Guest Editor: D. Trauner
Beilstein J. Org. Chem. 2013, 9, 1–7. https://doi.org/10.3762/bjoc.9.1
Received 04 Sep 2012, Accepted 26 Nov 2012, Published 02 Jan 2013
Azobenzenes are robust, reliable, and easy to synthesize photochromic switches. However, their high conformational flexibility is a disadvantage in machine-like applications. The almost free rotation of the phenyl groups can be restricted by bridging two ortho positions with a CH2CH2 group, as realized in the dihydrodibenzo diazocine framework. We present the synthesis and properties of 3,3’-amino- and 3,3’-acetamido substituted diazocines. Upon irradiation with light of 405 and 530 nm they isomerize from the cis to the trans configuration and back, and thereby perform a pincer-like motion. In the thermodynamically more stable cis isomer the lone pairs of the amino nitrogen atoms point towards each other, and in the trans form they point in opposite directions. The distance between the amino nitrogen atoms changes between 8 Å (cis) and 11 Å (trans isomer).
Keywords: azobenzene; diazocine; molecular pincer; molecular switches; photochromic compound
Azobenzenes probably are the most frequently used photochromic switches in chemistry. They are employed as molecular actuators to drive a number of dynamic machine-like functions . To achieve sophisticated engineering tasks such as directed motion at the molecular level [2,3], the geometry change and the force induced during cis–trans isomerization has to be coupled to the environment. In the macroscopic world, therefore, machines are made from stiff materials. Azobenzene, however, is a rather floppy molecule. Both phenyl rings can rotate with a low activation barrier, and isomerization of the trans form can occur in two different directions, forming two different isomers (enantiomers in the parent system) . Power transmission to neighbouring molecules is inefficient because of energy transfer to internal conformational motion. The first and probably most simple measure to make azobenzene stiffer would be to prevent the phenyl groups from rotating. Connecting both rings with each other via an alkane bridge is probably the most straightforward way to achieve that. Such a molecule, 5,6-dihydrodibenzo[c,g][1,2]diazocine (1), has been known for more than a hundred years . However, only recently we discovered that the photophysical properties of 1 (quantum yields, photostationary states) are superior to those of parent azobenzene, and most of its derivatives [6-8]. In contrast to azobenzene, diazocine 1 is most stable in its cis configuration, which has a boat conformation. The trans isomer comes in two conformations: a chair and a twist form, of which the twist is more stable (Figure 1).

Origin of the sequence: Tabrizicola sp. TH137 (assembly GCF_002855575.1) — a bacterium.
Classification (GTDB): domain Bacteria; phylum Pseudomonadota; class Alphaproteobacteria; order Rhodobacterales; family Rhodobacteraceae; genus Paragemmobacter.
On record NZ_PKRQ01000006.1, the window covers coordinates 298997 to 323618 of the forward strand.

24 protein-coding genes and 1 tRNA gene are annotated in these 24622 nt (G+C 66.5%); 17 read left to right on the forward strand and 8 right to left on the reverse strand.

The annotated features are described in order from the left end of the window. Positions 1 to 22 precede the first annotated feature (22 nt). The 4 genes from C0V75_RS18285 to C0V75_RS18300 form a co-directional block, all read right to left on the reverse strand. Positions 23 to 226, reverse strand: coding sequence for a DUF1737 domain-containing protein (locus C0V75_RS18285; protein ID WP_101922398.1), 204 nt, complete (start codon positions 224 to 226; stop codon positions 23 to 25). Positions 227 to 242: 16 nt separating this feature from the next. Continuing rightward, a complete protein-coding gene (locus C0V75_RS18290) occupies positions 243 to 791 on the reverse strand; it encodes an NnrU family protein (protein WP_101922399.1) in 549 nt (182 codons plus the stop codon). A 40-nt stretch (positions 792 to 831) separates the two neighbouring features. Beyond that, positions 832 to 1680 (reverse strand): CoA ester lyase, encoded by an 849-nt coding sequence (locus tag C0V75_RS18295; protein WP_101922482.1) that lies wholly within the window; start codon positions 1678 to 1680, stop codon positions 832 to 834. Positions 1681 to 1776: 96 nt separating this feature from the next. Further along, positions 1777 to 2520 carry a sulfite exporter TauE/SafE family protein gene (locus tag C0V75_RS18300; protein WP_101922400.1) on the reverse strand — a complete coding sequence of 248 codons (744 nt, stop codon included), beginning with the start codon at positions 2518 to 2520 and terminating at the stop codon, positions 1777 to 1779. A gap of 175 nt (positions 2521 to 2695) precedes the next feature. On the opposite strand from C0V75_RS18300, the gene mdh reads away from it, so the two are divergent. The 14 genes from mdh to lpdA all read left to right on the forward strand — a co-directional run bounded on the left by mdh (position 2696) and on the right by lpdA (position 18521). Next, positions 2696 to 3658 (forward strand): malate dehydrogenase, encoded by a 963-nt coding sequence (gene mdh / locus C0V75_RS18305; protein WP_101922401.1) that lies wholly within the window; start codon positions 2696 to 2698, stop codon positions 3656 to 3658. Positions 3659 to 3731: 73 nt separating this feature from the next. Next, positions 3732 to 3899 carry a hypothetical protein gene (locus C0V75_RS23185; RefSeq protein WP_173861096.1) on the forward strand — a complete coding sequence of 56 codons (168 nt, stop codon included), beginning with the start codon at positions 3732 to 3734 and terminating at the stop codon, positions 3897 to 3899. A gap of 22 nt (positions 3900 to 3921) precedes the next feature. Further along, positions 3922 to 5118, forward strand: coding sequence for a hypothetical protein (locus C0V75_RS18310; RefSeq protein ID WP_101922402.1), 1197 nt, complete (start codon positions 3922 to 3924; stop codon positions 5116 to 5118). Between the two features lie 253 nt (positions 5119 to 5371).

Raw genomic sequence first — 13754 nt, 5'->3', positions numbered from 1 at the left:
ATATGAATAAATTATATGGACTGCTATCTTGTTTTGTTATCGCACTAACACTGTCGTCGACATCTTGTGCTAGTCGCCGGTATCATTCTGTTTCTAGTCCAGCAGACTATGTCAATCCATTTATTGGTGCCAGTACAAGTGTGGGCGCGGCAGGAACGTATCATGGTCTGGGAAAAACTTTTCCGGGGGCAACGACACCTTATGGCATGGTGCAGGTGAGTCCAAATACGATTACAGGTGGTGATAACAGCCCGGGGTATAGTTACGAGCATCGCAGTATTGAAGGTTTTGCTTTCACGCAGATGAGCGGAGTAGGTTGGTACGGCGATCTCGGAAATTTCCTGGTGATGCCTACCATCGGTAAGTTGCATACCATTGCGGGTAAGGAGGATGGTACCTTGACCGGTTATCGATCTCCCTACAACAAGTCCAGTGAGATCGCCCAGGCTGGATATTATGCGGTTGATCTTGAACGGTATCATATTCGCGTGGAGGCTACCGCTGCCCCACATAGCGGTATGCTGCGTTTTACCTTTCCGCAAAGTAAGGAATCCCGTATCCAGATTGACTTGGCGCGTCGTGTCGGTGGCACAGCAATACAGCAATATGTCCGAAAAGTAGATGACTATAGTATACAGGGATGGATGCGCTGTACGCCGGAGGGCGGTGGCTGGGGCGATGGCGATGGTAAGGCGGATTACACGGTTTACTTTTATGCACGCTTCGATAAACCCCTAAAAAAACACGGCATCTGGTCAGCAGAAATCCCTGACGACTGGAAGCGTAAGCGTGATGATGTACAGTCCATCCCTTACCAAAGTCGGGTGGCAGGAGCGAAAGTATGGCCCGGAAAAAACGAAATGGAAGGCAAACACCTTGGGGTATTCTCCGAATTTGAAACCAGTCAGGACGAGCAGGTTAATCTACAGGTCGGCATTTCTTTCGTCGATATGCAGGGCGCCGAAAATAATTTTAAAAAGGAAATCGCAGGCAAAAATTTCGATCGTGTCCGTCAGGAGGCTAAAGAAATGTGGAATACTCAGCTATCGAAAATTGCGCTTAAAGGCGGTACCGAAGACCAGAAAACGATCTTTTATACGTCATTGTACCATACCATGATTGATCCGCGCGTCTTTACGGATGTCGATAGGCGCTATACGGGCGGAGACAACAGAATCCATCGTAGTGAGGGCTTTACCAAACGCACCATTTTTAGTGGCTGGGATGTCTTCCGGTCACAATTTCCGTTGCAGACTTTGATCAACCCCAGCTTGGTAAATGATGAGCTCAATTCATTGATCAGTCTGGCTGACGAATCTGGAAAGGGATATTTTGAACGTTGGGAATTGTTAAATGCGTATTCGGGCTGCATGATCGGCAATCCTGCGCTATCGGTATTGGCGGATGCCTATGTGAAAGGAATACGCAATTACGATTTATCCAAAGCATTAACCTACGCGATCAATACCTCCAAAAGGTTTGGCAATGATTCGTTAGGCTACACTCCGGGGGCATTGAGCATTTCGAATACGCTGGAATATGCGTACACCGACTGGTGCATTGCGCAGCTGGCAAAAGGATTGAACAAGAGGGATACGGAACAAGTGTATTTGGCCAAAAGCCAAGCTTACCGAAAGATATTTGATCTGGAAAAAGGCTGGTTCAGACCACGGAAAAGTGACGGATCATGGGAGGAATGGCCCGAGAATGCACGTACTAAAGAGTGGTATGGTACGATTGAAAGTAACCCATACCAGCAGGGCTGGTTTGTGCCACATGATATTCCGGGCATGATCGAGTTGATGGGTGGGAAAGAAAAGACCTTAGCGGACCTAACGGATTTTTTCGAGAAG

Proper substitution of the diazocine molecular framework is necessary to control the interaction with the environment or with other molecules. Therefore, we explore different approaches to prepare diazocine derivatives. Since the nomenclature is not unambiguous and, hence, potentially confusing, we refer to 5,6-dihydrodibenzo[c,g][1,2]diazocine derivatives as 2,2’-ethylene-bridged azobenzenes (EBABs).
Woolley et al. very recently published the synthesis of a 4,4’-diamino-2,2’-ethylene-bridged azobenzene (4,4’-diamino-EBAB), which exhibits excellent photophysical properties . In planning our synthesis (and not yet being aware of the results of the above authors) we were concerned about the fact that amino substituents in the 4-position with respect to the azo group would impair photochemical conversion, as this is known for 4-amino-substituted azobenzenes . We therefore set out to synthesize 3,3’-diamino-EBAB 4 and derivatives thereof. Key steps of the synthesis are the introduction of the substituents and formation of the azo bond. Several approaches were evaluated, changing the order of the steps and the groups from which the azo unit was generated. The preferred procedure starts from commercially available 1,2-bis(4-aminophenyl)ethane (2). Nitration proceeds almost quantitatively in ortho position to the ethylene bridge, forming 1,2-bis(2-nitro-4-aminophenyl)ethane (3) . Intramolecular reductive coupling of the nitro groups to form the azo unit proceeds with notoriously low yields. The most frequently used procedure using Zn as the reducing agent in Ba(OH)2  or NaOH  gives irreproducible and low yields varying from 2% to not more than 19%. Glucose, however, in basic ethanolic solution turned out to furnish the azo compound 4 reproducibly in more than 20% yield. The acetamide derivative 5 is formed by treatment of 3,3’-EBAB 4 with acetic anhydride (Scheme 1).
The structures of the products were confirmed by 1H and 13C NMR spectroscopy, as well as X-ray crystallography (Figure 2). As in the parent system 1 the amino and acetamido derivates 4 and 5 are thermodynamically most stable in their cis form.